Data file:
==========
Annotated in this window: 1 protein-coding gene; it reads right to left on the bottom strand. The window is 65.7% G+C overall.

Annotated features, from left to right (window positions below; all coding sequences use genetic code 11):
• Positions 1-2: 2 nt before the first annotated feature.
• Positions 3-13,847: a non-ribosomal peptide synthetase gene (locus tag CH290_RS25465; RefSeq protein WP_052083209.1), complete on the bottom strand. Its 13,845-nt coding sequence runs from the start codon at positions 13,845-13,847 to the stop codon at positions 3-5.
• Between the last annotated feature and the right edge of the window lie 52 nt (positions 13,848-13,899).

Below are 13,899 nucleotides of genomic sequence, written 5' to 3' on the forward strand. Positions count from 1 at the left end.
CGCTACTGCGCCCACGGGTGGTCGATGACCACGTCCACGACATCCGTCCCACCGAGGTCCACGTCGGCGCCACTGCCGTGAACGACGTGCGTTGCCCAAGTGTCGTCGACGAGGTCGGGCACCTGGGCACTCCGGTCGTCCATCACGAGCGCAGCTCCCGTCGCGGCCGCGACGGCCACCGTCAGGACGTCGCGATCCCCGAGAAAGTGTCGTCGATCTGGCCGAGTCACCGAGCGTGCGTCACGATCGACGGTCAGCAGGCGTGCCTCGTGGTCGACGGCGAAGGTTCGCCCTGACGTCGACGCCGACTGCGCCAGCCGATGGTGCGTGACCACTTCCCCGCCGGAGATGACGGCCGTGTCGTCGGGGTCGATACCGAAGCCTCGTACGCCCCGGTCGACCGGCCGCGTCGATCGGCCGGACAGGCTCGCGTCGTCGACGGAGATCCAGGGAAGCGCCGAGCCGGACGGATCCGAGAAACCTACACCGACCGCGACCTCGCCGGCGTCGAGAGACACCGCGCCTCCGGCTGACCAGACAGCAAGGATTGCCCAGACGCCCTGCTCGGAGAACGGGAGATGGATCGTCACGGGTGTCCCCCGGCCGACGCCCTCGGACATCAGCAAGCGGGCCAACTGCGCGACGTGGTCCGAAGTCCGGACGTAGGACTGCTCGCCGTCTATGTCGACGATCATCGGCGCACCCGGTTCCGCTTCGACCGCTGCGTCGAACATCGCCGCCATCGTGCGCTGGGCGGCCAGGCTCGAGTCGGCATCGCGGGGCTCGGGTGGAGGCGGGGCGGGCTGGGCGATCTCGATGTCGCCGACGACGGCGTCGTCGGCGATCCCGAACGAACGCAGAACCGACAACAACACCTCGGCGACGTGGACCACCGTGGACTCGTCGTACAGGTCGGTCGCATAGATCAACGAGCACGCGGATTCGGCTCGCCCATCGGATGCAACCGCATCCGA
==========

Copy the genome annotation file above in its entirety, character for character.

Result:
Annotated in this window: 1 protein-coding gene; it reads right to left on the bottom strand. The window is 65.7% G+C overall.

Annotated features, from left to right (window positions below; all coding sequences use genetic code 11):
• Positions 1-2: 2 nt before the first annotated feature.
• Positions 3-13,847: a non-ribosomal peptide synthetase gene (locus tag CH290_RS25465; RefSeq protein WP_052083209.1), complete on the bottom strand. Its 13,845-nt coding sequence runs from the start codon at positions 13,845-13,847 to the stop codon at positions 3-5.
• Between the last annotated feature and the right edge of the window lie 52 nt (positions 13,848-13,899).

Below are 13,899 nucleotides of genomic sequence, written 5' to 3' on the forward strand. Positions count from 1 at the left end.
CGCTACTGCGCCCACGGGTGGTCGATGACCACGTCCACGACATCCGTCCCACCGAGGTCCACGTCGGCGCCACTGCCGTGAACGACGTGCGTTGCCCAAGTGTCGTCGACGAGGTCGGGCACCTGGGCACTCCGGTCGTCCATCACGAGCGCAGCTCCCGTCGCGGCCGCGACGGCCACCGTCAGGACGTCGCGATCCCCGAGAAAGTGTCGTCGATCTGGCCGAGTCACCGAGCGTGCGTCACGATCGACGGTCAGCAGGCGTGCCTCGTGGTCGACGGCGAAGGTTCGCCCTGACGTCGACGCCGACTGCGCCAGCCGATGGTGCGTGACCACTTCCCCGCCGGAGATGACGGCCGTGTCGTCGGGGTCGATACCGAAGCCTCGTACGCCCCGGTCGACCGGCCGCGTCGATCGGCCGGACAGGCTCGCGTCGTCGACGGAGATCCAGGGAAGCGCCGAGCCGGACGGATCCGAGAAACCTACACCGACCGCGACCTCGCCGGCGTCGAGAGACACCGCGCCTCCGGCTGACCAGACAGCAAGGATTGCCCAGACGCCCTGCTCGGAGAACGGGAGATGGATCGTCACGGGTGTCCCCCGGCCGACGCCCTCGGACATCAGCAAGCGGGCCAACTGCGCGACGTGGTCCGAAGTCCGGACGTAGGACTGCTCGCCGTCTATGTCGACGATCATCGGCGCACCCGGTTCCGCTTCGACCGCTGCGTCGAACATCGCCGCCATCGTGCGCTGGGCGGCCAGGCTCGAGTCGGCATCGCGGGGCTCGGGTGGAGGCGGGGCGGGCTGGGCGATCTCGATGTCGCCGACGACGGCGTCGTCGGCGATCCCGAACGAACGCAGAACCGACAACAACACCTCGGCGACGTGGACCACCGTGGACTCGTCGTACAGGTCGGTCGCATAGATCAACGAGCACGCGGATTCGGCTCGCCCATCGGATGCAACCGCATCCGA